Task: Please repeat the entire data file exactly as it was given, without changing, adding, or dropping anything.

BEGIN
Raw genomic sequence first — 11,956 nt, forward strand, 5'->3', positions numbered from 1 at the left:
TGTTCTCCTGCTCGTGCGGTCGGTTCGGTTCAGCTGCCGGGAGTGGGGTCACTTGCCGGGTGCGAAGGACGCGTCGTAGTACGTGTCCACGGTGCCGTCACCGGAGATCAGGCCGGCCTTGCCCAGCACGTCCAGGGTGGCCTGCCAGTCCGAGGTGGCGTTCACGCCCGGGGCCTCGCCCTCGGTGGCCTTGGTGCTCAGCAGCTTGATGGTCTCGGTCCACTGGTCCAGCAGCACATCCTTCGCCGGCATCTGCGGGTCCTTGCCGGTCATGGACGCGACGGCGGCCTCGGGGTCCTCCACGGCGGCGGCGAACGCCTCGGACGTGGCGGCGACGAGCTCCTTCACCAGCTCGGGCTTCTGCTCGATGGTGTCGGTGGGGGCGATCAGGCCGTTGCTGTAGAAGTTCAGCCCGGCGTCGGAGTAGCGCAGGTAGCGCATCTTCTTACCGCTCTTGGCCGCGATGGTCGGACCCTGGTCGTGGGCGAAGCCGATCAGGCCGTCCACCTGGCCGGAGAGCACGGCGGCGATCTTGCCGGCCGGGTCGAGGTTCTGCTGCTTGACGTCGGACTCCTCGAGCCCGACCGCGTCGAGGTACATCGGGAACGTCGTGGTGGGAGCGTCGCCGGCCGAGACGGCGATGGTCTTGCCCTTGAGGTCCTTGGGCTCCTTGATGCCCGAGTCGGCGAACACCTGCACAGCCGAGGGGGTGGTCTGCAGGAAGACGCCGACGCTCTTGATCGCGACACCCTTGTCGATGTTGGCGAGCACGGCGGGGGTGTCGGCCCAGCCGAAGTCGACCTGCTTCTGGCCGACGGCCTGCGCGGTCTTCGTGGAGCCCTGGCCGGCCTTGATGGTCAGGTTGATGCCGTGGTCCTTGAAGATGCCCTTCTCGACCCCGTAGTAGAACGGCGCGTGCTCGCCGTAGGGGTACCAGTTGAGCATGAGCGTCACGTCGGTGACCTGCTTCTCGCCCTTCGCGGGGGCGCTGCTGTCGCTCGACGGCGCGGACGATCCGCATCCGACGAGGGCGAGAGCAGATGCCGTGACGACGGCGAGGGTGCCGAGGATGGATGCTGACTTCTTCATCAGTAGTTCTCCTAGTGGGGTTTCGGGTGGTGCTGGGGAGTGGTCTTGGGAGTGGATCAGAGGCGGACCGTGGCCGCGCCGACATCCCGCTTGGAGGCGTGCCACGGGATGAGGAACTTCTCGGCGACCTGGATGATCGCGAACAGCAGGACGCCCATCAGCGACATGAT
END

Raw genomic sequence first — 11,956 nt, forward strand, 5'->3', positions numbered from 1 at the left:
TGTTCTCCTGCTCGTGCGGTCGGTTCGGTTCAGCTGCCGGGAGTGGGGTCACTTGCCGGGTGCGAAGGACGCGTCGTAGTACGTGTCCACGGTGCCGTCACCGGAGATCAGGCCGGCCTTGCCCAGCACGTCCAGGGTGGCCTGCCAGTCCGAGGTGGCGTTCACGCCCGGGGCCTCGCCCTCGGTGGCCTTGGTGCTCAGCAGCTTGATGGTCTCGGTCCACTGGTCCAGCAGCACATCCTTCGCCGGCATCTGCGGGTCCTTGCCGGTCATGGACGCGACGGCGGCCTCGGGGTCCTCCACGGCGGCGGCGAACGCCTCGGACGTGGCGGCGACGAGCTCCTTCACCAGCTCGGGCTTCTGCTCGATGGTGTCGGTGGGGGCGATCAGGCCGTTGCTGTAGAAGTTCAGCCCGGCGTCGGAGTAGCGCAGGTAGCGCATCTTCTTACCGCTCTTGGCCGCGATGGTCGGACCCTGGTCGTGGGCGAAGCCGATCAGGCCGTCCACCTGGCCGGAGAGCACGGCGGCGATCTTGCCGGCCGGGTCGAGGTTCTGCTGCTTGACGTCGGACTCCTCGAGCCCGACCGCGTCGAGGTACATCGGGAACGTCGTGGTGGGAGCGTCGCCGGCCGAGACGGCGATGGTCTTGCCCTTGAGGTCCTTGGGCTCCTTGATGCCCGAGTCGGCGAACACCTGCACAGCCGAGGGGGTGGTCTGCAGGAAGACGCCGACGCTCTTGATCGCGACACCCTTGTCGATGTTGGCGAGCACGGCGGGGGTGTCGGCCCAGCCGAAGTCGACCTGCTTCTGGCCGACGGCCTGCGCGGTCTTCGTGGAGCCCTGGCCGGCCTTGATGGTCAGGTTGATGCCGTGGTCCTTGAAGATGCCCTTCTCGACCCCGTAGTAGAACGGCGCGTGCTCGCCGTAGGGGTACCAGTTGAGCATGAGCGTCACGTCGGTGACCTGCTTCTCGCCCTTCGCGGGGGCGCTGCTGTCGCTCGACGGCGCGGACGATCCGCATCCGACGAGGGCGAGAGCAGATGCCGTGACGACGGCGAGGGTGCCGAGGATGGATGCTGACTTCTTCATCAGTAGTTCTCCTAGTGGGGTTTCGGGTGGTGCTGGGGAGTGGTCTTGGGAGTGGATCAGAGGCGGACCGTGGCCGCGCCGACATCCCGCTTGGAGGCGTGCCACGGGATGAGGAACTTCTCGGCGACCTGGATGATCGCGAACAGCAGGACGCCCATCAGCGACATGAT